With the popularity of poker still growing, I know many people have organized a group of friends for a regular poker game at home. Your game might be weekly, monthly, or less frequent; but I’m sure you run into the same problem myself and my friends have run into. You find that certain variations become the “favorite” of your group of friends. That’s great, but then eventually the complaints start coming that there isn’t enough variety in the games that the dealer calls when he is dealing a hand. Well, at our game last night my friends and I decided to try a few new variations of the games we usually play. Some were successes, and some were just so-so.
The new variation we played the most was a variation of no-peek baseball. We decided to add a little twist with the seven card. If a seven came up the person with that card had the option to change one of the wild cards that were currently in play. You will need to set a cost to do it though, we chose two times the cost of the wild cards. If a player chooses to change the wild card they pay the fee to the pot, and then they declare the wildcard they are changing and then flip over the top card from a separate deck of cards. This cancelled any wild cards players had of the previous card and now this new card replaced that wild card. The interesting thing is, someone that had all their cards played but had not folded could have their hand become much better or much worse even as the game progressed even if they had no cards remaining to flip. This version kept people in the game longer, sometimes calling bets even though they had second best hand with no cards remaining to flip. As I mentioned this game was played the most by our friends, and everyone enjoyed the game.
Our group has never been big fans of five card draw. Last night though we played “spit”. I’m sure many of you have been playing this all along but for those that haven’t it’s a decent variation of the bland five card draw game. Each player receives four cards in their hand and there is one community card. This card serves as a wild card for everyone, and any matching cards in your hand are also wild. As with five card draw you bet, get one chance to draw, bet again and compare hands for a winner. We felt this was a game we won’t play a lot, but it will be played more often than five card draw as the community wild card made it a little more interesting.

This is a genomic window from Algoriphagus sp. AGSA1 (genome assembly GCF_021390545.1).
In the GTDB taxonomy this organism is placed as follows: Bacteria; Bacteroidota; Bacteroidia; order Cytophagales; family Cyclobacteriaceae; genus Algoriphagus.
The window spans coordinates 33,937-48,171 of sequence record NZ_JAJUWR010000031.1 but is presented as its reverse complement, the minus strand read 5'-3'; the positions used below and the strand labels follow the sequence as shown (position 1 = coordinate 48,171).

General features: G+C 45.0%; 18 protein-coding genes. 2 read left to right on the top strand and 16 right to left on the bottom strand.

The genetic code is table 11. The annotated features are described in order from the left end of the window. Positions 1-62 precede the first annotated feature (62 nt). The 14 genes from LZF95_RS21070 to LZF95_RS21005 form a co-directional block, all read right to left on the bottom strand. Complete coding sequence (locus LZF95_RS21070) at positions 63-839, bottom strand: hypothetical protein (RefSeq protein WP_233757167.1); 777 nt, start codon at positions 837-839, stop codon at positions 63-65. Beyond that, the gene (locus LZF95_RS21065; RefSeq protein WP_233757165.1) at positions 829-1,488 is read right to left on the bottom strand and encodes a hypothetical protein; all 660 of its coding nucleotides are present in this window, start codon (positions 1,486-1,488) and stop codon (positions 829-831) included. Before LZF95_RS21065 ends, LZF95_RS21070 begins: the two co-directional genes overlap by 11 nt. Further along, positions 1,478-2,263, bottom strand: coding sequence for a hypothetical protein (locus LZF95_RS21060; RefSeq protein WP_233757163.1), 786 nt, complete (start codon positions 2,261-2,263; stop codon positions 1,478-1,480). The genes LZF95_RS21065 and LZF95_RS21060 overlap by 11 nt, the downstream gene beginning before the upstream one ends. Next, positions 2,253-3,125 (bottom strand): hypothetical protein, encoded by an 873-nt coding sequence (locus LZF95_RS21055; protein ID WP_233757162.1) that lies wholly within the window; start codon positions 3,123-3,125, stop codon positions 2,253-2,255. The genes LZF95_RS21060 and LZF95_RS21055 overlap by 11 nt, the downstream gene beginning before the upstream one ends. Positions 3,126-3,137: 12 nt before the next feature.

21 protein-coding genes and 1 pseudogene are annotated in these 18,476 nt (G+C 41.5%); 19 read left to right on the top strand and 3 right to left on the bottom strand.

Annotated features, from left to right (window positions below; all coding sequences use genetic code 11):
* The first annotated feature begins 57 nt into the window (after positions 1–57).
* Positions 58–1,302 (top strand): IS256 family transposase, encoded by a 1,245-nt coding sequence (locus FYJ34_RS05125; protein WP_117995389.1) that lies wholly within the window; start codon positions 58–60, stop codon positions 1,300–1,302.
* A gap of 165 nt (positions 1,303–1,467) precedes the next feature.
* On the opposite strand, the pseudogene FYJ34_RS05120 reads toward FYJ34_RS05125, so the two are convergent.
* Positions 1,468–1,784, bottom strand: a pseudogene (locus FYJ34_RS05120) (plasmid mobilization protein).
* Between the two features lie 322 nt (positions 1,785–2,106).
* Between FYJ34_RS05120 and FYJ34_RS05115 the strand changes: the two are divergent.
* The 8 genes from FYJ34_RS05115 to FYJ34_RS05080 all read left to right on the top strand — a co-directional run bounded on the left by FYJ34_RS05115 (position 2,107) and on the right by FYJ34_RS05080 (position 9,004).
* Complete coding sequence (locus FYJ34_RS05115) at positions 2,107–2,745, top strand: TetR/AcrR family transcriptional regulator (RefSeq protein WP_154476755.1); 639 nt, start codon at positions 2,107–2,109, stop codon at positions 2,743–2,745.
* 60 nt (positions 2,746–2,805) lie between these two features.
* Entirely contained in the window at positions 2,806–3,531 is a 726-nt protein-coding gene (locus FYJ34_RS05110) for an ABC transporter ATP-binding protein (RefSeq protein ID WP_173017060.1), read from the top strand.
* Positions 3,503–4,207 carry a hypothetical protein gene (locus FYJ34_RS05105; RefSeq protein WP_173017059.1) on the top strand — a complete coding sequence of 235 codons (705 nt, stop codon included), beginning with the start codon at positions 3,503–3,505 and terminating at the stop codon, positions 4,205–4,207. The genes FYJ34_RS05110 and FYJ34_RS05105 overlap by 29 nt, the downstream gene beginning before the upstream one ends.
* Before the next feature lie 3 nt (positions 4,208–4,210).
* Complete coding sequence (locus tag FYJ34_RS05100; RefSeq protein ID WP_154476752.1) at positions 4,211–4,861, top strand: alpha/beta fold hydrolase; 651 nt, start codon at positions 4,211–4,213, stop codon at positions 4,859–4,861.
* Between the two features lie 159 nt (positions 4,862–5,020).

The game we play the most, and probably overplay is follow the queen. We do usually have a few options to spice it up such as high and low chicago, but still it was becoming the game dealers called about 70% of the time. We tried two different versions to change things up in our last poker night. The first was “killer kings”. In that version if a king was dealt face up in cancelled all the wild cards and made kings the only wild card. Then, if a queen was dealt face up at some point after that the game went back to traditional follow the queen. Of course if another king was dealt face up again, once again the king became the only wild card game. This added some intrigue to the game with a chance of wild cards changing significantly. Our group enjoyed this game, it wasn’t called a lot, but we all agreed it would be dealt more often at future poker nights. The other variation of follow the queen we played is sometimes referred to as “two-thirds” or “two out of three”. To win a hand you must have at least two of the following three: best poker hand, high chicago (high spade in the hole) or low chicago (low spade in the hole). If nobody had two of these three, then the hand was redealt. Here was the kicker though, if you folded you were out of the hand for the redeal. We found this game typically had a winner once you were down to three players, and the pot did grow to decent sizes in some of the games depending on how many people folded and how quickly. This was one we agreed was a good game, but only when everyone had a decent amount of chips, if one player was low on chips we agreed not to call this game.
The final variation of poker we played was a variation on Omaha Hi. Instead of each player getting four cards they each got five and discarded one immediately. To play this game you must have at least five players, because the discarded cards are what are shuffled and used as the communal cards (flop, river, and turn), so odds favor most players knowing what one of the communal cards will be. The rest of the game is played exactly like standard Omaha Hi. You can also play this as Omaha Hi-Low if you wish.
I hope that you will find a few of these poker variations interesting enough to give a try at your next poker night with your friends.